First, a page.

Let's never forget that Benjamin Franklin was a scientist as well as a statesman, publisher, and philosopher: The Franklin stove and bifocal glasses were just two contraptions he invented, and of course there's that whole experiment with the kite in the thunderstorm. It warms my heart to visit the Franklin Institute in Philadelphia, which pays homage to the quirkiest of our Founding Fathers. At the core of this museum is the Franklin National Memorial, with a 30-ton statue of its namesake and an evocative hands-on gallery on Franklin's inventions and the scientists he inspired. While it looks all stately and neoclassical on the outside, however, this place wouldn't reflect the spirit of Franklin if it didn't have a fascinating clutter of other exhibits that simply encourage kids to putter around.
Hands-on is the watchword at the Franklin Institute; pick up a schedule of the museum staff's frequent daily demonstrations so you won't miss the fun stuff. The collection of science- and technology-oriented exhibits ranges from a gigantic walk-through heart to the Train Factory, where you can play engineer for a 350-ton locomotive, to a Van de Graaff generator that'll make your hair stand on end at the Electricity gallery. Kid Science, on the lower level, uses a dramatic anime-like storyline to teach basic science concepts to children ages 5 to 8. On the third floor, Sir Isaac's Loft demonstrates the principles of Newtonian physics with Rube Goldberg–ian machines, noisemakers, and light shows. The Sports Challenge section was intriguing, looking at the science behind popular sports like surfing and rock climbing, and we couldn't resist the Sky Bike, which you can ride along a 1-inch cable three stories above the atrium floor. The whole museum is all about curiosity, and it's one of the best embodiments of the scientific method you'll ever play in.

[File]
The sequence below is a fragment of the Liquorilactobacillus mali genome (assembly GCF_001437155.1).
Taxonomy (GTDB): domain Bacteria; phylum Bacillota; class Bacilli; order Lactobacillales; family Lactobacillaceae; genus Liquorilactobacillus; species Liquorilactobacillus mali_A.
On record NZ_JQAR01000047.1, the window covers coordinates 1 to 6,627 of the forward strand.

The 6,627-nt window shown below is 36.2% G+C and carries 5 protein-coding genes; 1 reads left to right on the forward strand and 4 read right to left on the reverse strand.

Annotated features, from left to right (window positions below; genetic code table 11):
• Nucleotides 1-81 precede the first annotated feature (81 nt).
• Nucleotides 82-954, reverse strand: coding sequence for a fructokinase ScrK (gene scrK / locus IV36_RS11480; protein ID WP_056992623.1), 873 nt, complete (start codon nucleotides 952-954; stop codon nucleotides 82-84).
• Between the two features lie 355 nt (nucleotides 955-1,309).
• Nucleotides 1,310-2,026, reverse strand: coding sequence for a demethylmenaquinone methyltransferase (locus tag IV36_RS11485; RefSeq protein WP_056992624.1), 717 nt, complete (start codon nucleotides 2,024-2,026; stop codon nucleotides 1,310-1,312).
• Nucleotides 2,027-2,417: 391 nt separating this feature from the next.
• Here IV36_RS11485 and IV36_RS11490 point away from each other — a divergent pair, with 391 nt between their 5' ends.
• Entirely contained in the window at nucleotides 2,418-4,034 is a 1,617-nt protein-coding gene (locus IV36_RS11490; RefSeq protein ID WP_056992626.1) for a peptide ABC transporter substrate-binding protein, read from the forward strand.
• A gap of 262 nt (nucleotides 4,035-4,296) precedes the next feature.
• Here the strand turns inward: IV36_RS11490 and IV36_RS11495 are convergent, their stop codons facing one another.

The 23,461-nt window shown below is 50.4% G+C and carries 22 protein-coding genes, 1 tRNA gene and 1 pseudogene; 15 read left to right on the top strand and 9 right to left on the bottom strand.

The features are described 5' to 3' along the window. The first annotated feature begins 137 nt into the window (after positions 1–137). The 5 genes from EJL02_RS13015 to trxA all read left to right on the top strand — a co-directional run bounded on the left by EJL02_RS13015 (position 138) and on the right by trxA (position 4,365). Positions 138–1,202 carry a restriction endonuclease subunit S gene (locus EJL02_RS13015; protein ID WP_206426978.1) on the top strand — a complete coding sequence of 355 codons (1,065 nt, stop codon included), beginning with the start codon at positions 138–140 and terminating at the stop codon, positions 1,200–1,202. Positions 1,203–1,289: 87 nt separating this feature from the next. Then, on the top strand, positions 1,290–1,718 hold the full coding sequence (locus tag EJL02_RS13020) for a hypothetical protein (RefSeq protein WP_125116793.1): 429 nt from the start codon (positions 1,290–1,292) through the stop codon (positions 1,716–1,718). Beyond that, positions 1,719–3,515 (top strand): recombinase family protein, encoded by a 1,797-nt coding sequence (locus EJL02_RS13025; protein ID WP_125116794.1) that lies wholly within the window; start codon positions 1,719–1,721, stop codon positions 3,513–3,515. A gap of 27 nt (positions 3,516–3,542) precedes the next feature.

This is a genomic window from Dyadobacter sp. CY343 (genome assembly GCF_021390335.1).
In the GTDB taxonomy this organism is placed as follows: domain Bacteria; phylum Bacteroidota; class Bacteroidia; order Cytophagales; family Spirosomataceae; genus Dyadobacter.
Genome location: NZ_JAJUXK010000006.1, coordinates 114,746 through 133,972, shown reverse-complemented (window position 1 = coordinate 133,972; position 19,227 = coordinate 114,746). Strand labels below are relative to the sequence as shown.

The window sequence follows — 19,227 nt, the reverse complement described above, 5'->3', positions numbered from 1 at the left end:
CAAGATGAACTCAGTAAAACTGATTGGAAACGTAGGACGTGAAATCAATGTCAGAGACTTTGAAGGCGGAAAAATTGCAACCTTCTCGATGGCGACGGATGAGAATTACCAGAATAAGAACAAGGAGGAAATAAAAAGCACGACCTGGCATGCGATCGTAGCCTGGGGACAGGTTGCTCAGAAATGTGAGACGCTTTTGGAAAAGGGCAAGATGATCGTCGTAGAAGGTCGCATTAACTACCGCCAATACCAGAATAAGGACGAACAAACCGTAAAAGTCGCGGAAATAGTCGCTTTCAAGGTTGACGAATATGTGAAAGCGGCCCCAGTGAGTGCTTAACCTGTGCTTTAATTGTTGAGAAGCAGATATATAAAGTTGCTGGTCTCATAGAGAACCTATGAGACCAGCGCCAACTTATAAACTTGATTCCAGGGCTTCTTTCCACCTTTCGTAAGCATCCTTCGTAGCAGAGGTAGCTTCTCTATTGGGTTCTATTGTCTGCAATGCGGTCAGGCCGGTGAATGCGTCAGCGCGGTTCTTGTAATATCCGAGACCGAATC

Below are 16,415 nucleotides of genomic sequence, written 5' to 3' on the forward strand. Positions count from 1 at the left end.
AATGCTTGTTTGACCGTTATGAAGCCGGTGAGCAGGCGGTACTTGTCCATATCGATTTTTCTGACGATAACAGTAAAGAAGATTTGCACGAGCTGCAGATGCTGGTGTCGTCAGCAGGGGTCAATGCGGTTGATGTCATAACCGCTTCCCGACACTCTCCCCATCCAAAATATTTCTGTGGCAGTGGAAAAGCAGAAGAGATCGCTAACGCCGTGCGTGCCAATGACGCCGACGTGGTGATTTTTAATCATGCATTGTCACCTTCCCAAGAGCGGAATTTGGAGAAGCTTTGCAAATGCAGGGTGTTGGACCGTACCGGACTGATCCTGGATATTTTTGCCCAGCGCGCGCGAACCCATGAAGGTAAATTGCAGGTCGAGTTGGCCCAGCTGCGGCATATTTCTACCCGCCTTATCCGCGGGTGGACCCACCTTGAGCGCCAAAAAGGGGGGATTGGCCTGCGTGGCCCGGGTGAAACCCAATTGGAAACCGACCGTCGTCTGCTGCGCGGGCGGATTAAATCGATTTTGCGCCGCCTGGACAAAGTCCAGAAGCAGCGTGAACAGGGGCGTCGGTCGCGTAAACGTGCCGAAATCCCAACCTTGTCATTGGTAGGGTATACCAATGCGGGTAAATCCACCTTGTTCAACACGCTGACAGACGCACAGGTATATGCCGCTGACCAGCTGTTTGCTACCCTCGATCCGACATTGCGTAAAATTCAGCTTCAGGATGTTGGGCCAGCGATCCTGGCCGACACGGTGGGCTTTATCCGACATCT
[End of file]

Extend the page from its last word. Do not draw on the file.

In the warmer months, a great high-tech playground sprouts out on the lawn, where young kids can really mess around with science concepts -- the step-on organ is a crowd pleaser, as are the maze and the high-wire tandem bicycle. If your kids like this kind of stuff, you'll probably also want to devote some time to the Please Touch Museum, just a short drive away in Fairmount Park.
Nearest Airport: Philadelphia International.
Where to Stay: $$ Best Western Plus Independence Park Hotel, 235 Chestnut St. (tel. 800/624-2988 or 215/922-4443; www.independenceparkhotel.com). $$$ Rittenhouse Hotel, 210 W. Rittenhouse Sq. (tel. 800/635-1042 or 215/546-9000; www.rittenhousehotel.com).